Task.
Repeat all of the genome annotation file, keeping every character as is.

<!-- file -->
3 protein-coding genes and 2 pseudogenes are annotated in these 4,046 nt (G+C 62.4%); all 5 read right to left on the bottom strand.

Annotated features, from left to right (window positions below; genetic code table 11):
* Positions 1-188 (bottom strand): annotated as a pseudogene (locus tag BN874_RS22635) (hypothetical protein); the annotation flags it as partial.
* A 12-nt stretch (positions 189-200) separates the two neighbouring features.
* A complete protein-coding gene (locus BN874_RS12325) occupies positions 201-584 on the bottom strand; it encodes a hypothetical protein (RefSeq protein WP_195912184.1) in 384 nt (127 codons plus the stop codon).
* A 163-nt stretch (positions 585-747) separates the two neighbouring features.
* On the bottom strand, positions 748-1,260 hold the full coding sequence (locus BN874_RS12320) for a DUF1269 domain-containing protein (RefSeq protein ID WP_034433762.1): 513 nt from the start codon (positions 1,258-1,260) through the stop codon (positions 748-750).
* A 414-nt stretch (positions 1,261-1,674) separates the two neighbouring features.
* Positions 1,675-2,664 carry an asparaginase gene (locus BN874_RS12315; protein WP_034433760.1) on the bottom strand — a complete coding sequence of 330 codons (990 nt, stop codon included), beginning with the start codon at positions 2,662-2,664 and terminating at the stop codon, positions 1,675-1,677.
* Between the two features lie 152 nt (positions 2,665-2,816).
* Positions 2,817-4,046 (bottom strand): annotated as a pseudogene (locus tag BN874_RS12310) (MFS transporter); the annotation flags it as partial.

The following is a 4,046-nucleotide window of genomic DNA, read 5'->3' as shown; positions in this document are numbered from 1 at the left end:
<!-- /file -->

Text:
3 protein-coding genes and 2 pseudogenes are annotated in these 4,046 nt (G+C 62.4%); all 5 read right to left on the bottom strand.

Annotated features, from left to right (window positions below; genetic code table 11):
* Positions 1-188 (bottom strand): annotated as a pseudogene (locus tag BN874_RS22635) (hypothetical protein); the annotation flags it as partial.
* A 12-nt stretch (positions 189-200) separates the two neighbouring features.
* A complete protein-coding gene (locus BN874_RS12325) occupies positions 201-584 on the bottom strand; it encodes a hypothetical protein (RefSeq protein WP_195912184.1) in 384 nt (127 codons plus the stop codon).
* A 163-nt stretch (positions 585-747) separates the two neighbouring features.
* On the bottom strand, positions 748-1,260 hold the full coding sequence (locus BN874_RS12320) for a DUF1269 domain-containing protein (RefSeq protein ID WP_034433762.1): 513 nt from the start codon (positions 1,258-1,260) through the stop codon (positions 748-750).
* A 414-nt stretch (positions 1,261-1,674) separates the two neighbouring features.
* Positions 1,675-2,664 carry an asparaginase gene (locus BN874_RS12315; protein WP_034433760.1) on the bottom strand — a complete coding sequence of 330 codons (990 nt, stop codon included), beginning with the start codon at positions 2,662-2,664 and terminating at the stop codon, positions 1,675-1,677.
* Between the two features lie 152 nt (positions 2,665-2,816).
* Positions 2,817-4,046 (bottom strand): annotated as a pseudogene (locus tag BN874_RS12310) (MFS transporter); the annotation flags it as partial.

The following is a 4,046-nucleotide window of genomic DNA, read 5'->3' as shown; positions in this document are numbered from 1 at the left end: